7. Locked below? – Every Titanic movie depicts third-class passengers trapped behind floor-to-ceiling gates. Careful examination of available plans of Olympic and Titanic reveals no such gates in passenger areas. U.S. immigration regulations required segregation of third class from first and second — the former faced Ellis Island inspection; all others landed directly at the pier. On Titanic, waist-high gates separated classes. Stewards nearby prevented gate-jumping. Eventually, they left to help in the evacuation, leaving gates unguarded, explaining a surge of third-class passengers onto the boat deck after most lifeboats had left. One Titanic author plotted more than 20 paths from third-class areas to the boat deck.

The high third-class death toll resulted primarily from language barriers, natural obedience to authority figures, refusal to leave male loved ones behind and the absence of communication.

8. One wrong turn. As Titanic’s grand staircase ascended to the boat deck, it divided into left and right halves. First-class male passengers who chose the left side were doomed; Second Officer Charles Lightoller strictly enforced the “women and children first” rule on the port side, allowing just one male passenger into a boat to help with rowing. Those who turned to the right at the top of the staircase had a chance to survive; First Officer William Murdoch enforced a policy of “women and children first, but men when there were no women.”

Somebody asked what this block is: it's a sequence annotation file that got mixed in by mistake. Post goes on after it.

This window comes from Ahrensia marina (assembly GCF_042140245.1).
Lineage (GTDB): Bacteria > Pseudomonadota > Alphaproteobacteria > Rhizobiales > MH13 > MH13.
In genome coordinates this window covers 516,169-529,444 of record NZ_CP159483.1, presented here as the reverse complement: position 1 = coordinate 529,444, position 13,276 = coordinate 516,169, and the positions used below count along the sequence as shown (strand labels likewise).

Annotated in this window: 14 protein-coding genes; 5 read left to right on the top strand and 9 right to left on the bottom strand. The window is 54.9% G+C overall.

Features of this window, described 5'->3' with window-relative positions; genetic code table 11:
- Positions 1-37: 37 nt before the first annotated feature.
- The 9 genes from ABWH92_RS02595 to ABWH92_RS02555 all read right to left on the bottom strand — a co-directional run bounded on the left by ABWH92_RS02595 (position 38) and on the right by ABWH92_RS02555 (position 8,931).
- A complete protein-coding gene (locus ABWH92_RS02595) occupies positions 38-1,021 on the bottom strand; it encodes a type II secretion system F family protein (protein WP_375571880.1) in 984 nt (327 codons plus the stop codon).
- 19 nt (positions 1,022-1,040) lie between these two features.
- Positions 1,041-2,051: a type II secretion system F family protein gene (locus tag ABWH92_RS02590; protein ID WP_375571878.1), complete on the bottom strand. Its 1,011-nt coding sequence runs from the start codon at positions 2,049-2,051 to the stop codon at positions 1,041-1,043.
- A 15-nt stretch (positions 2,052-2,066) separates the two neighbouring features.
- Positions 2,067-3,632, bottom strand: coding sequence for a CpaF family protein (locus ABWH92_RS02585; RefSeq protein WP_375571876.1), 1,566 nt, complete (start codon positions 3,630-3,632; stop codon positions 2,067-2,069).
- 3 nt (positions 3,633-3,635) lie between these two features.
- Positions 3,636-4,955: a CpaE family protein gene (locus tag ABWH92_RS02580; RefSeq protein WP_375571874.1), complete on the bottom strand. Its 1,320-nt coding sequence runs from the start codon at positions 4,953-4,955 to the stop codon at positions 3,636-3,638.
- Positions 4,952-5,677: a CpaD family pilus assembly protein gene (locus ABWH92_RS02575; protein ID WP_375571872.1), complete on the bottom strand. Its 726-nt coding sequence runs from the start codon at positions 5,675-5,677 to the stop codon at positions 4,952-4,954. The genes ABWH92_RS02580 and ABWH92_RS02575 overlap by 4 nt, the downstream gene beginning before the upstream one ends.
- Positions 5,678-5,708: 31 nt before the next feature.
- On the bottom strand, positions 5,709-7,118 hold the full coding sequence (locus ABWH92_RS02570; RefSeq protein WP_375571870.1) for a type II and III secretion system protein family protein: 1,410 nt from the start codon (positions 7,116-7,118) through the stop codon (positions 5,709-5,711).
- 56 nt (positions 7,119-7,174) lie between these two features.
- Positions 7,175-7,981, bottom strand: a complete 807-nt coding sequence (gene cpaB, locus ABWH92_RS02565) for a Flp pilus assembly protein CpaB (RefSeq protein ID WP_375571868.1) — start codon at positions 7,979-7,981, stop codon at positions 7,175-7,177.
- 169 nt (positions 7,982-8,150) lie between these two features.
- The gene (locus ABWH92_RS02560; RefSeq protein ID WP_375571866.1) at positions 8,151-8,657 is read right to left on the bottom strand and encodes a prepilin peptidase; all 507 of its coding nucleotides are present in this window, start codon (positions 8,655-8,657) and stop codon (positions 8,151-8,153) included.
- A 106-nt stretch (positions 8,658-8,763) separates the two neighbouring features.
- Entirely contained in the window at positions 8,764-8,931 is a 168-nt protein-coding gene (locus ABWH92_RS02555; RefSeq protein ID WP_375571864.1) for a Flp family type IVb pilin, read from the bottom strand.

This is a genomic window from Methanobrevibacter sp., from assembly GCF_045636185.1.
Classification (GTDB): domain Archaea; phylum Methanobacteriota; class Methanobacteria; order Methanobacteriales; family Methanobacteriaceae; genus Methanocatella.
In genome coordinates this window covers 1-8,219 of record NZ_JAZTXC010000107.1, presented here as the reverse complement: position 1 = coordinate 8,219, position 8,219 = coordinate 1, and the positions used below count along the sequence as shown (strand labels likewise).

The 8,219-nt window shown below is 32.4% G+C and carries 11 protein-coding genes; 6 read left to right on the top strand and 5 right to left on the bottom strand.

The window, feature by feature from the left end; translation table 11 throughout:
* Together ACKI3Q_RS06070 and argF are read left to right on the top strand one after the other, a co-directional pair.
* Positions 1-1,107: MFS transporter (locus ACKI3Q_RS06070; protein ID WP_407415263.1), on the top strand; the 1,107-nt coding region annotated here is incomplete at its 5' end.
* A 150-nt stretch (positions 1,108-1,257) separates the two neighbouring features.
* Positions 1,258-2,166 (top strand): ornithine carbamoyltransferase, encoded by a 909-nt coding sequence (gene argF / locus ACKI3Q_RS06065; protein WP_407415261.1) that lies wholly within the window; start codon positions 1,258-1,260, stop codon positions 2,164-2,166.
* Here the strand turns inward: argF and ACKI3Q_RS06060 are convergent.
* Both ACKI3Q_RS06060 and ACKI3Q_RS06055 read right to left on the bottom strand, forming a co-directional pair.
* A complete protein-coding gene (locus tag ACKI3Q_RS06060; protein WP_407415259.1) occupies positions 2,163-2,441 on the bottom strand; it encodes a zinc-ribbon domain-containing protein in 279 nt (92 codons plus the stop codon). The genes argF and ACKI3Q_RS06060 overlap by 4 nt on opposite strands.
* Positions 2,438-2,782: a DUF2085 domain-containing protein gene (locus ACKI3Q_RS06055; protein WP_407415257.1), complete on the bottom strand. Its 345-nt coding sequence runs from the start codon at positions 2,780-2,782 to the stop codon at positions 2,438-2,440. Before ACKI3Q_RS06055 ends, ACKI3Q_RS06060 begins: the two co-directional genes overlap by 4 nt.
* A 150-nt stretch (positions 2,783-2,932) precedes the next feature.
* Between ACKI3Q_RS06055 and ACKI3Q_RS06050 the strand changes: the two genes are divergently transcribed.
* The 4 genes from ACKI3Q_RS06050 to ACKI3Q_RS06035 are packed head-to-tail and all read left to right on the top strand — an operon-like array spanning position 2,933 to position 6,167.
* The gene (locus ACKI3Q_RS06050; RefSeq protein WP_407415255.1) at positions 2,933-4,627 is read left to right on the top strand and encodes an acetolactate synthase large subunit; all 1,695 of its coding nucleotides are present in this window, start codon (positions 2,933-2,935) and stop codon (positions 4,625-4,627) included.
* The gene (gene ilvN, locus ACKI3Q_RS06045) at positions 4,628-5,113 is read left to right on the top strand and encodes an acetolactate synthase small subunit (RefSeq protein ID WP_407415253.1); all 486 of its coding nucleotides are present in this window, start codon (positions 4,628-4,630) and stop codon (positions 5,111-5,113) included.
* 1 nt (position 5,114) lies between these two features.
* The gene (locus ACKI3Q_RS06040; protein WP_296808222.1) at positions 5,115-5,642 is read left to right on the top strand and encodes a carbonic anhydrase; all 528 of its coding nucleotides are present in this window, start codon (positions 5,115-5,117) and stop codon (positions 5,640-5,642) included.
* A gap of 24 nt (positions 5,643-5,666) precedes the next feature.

9. A Royal Mail Ship – The RMS Titanic was a Royal Mail Ship, a designation which meant the Titanic was officially responsible for delivering mail for the British postal service. On board the Titanic was a Sea Post Office with five mail clerks (two British and three American). These mail clerks were responsible for the 3,423 sacks of mail (seven million individual pieces of mail) on board the Titanic. Interestingly, although no mail has yet been recovered from the wreck of the Titanic, if it were, the U.S. Postal Service would still try to deliver it (the USPS because most of the mail was being sent to the U.S.).

10. The strangest of coincidences – Writer Morgan Robertson in his novel, the ‘Wreck of the Titan, or Futility’ predicted the sinking of the Titanic fourteen years before it really happened. In his book he tells the story of an “unsinkable” ship, the Titan, which sinks on its maiden voyage in the North Atlantic, in April. Very few people survived because of cocksure constructors and a shortage of lifeboats – just like it really occurred fourteen years later in real life.